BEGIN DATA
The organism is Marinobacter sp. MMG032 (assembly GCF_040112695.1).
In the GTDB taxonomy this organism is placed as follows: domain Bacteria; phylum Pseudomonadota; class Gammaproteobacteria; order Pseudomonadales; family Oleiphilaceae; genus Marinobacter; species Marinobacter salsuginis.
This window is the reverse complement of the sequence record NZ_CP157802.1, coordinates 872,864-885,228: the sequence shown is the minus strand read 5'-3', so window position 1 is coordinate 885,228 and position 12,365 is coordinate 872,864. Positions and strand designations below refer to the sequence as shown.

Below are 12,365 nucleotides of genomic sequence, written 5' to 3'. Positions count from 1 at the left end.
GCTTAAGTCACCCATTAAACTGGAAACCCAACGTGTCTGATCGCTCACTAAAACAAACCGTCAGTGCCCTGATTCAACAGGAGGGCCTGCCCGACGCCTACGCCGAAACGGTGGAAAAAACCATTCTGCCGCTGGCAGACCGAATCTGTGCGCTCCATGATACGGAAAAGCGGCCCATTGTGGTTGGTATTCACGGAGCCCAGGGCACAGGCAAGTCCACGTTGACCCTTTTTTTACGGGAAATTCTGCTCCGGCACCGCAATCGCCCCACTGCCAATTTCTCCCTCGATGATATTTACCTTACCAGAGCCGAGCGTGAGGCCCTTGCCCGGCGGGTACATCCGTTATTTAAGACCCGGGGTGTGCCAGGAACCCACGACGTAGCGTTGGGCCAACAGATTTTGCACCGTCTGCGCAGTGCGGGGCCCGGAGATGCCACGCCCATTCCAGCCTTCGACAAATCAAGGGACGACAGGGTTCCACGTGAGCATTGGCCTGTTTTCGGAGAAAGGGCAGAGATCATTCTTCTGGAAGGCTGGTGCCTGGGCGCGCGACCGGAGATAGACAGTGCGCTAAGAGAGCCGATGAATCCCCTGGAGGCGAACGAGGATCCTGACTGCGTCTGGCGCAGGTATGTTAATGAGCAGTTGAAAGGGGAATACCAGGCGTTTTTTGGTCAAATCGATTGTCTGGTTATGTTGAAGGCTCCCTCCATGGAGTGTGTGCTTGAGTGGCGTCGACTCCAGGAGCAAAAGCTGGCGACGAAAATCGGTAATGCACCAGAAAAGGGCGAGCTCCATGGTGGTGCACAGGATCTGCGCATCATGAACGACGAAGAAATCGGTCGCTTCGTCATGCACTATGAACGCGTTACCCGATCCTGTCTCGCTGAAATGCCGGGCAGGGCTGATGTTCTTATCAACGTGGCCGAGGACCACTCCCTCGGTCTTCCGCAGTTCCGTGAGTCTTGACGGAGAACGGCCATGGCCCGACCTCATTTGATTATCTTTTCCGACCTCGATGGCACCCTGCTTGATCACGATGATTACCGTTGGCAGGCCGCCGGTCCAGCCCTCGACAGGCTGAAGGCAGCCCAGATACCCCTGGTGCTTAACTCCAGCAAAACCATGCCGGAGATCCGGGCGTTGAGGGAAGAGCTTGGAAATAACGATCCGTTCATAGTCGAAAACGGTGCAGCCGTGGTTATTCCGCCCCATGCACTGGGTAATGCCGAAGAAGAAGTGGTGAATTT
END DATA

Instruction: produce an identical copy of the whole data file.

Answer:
The organism is Marinobacter sp. MMG032 (assembly GCF_040112695.1).
In the GTDB taxonomy this organism is placed as follows: domain Bacteria; phylum Pseudomonadota; class Gammaproteobacteria; order Pseudomonadales; family Oleiphilaceae; genus Marinobacter; species Marinobacter salsuginis.
This window is the reverse complement of the sequence record NZ_CP157802.1, coordinates 872,864-885,228: the sequence shown is the minus strand read 5'-3', so window position 1 is coordinate 885,228 and position 12,365 is coordinate 872,864. Positions and strand designations below refer to the sequence as shown.

Below are 12,365 nucleotides of genomic sequence, written 5' to 3'. Positions count from 1 at the left end.
GCTTAAGTCACCCATTAAACTGGAAACCCAACGTGTCTGATCGCTCACTAAAACAAACCGTCAGTGCCCTGATTCAACAGGAGGGCCTGCCCGACGCCTACGCCGAAACGGTGGAAAAAACCATTCTGCCGCTGGCAGACCGAATCTGTGCGCTCCATGATACGGAAAAGCGGCCCATTGTGGTTGGTATTCACGGAGCCCAGGGCACAGGCAAGTCCACGTTGACCCTTTTTTTACGGGAAATTCTGCTCCGGCACCGCAATCGCCCCACTGCCAATTTCTCCCTCGATGATATTTACCTTACCAGAGCCGAGCGTGAGGCCCTTGCCCGGCGGGTACATCCGTTATTTAAGACCCGGGGTGTGCCAGGAACCCACGACGTAGCGTTGGGCCAACAGATTTTGCACCGTCTGCGCAGTGCGGGGCCCGGAGATGCCACGCCCATTCCAGCCTTCGACAAATCAAGGGACGACAGGGTTCCACGTGAGCATTGGCCTGTTTTCGGAGAAAGGGCAGAGATCATTCTTCTGGAAGGCTGGTGCCTGGGCGCGCGACCGGAGATAGACAGTGCGCTAAGAGAGCCGATGAATCCCCTGGAGGCGAACGAGGATCCTGACTGCGTCTGGCGCAGGTATGTTAATGAGCAGTTGAAAGGGGAATACCAGGCGTTTTTTGGTCAAATCGATTGTCTGGTTATGTTGAAGGCTCCCTCCATGGAGTGTGTGCTTGAGTGGCGTCGACTCCAGGAGCAAAAGCTGGCGACGAAAATCGGTAATGCACCAGAAAAGGGCGAGCTCCATGGTGGTGCACAGGATCTGCGCATCATGAACGACGAAGAAATCGGTCGCTTCGTCATGCACTATGAACGCGTTACCCGATCCTGTCTCGCTGAAATGCCGGGCAGGGCTGATGTTCTTATCAACGTGGCCGAGGACCACTCCCTCGGTCTTCCGCAGTTCCGTGAGTCTTGACGGAGAACGGCCATGGCCCGACCTCATTTGATTATCTTTTCCGACCTCGATGGCACCCTGCTTGATCACGATGATTACCGTTGGCAGGCCGCCGGTCCAGCCCTCGACAGGCTGAAGGCAGCCCAGATACCCCTGGTGCTTAACTCCAGCAAAACCATGCCGGAGATCCGGGCGTTGAGGGAAGAGCTTGGAAATAACGATCCGTTCATAGTCGAAAACGGTGCAGCCGTGGTTATTCCGCCCCATGCACTGGGTAATGCCGAAGAAGAAGTGGTGAATTT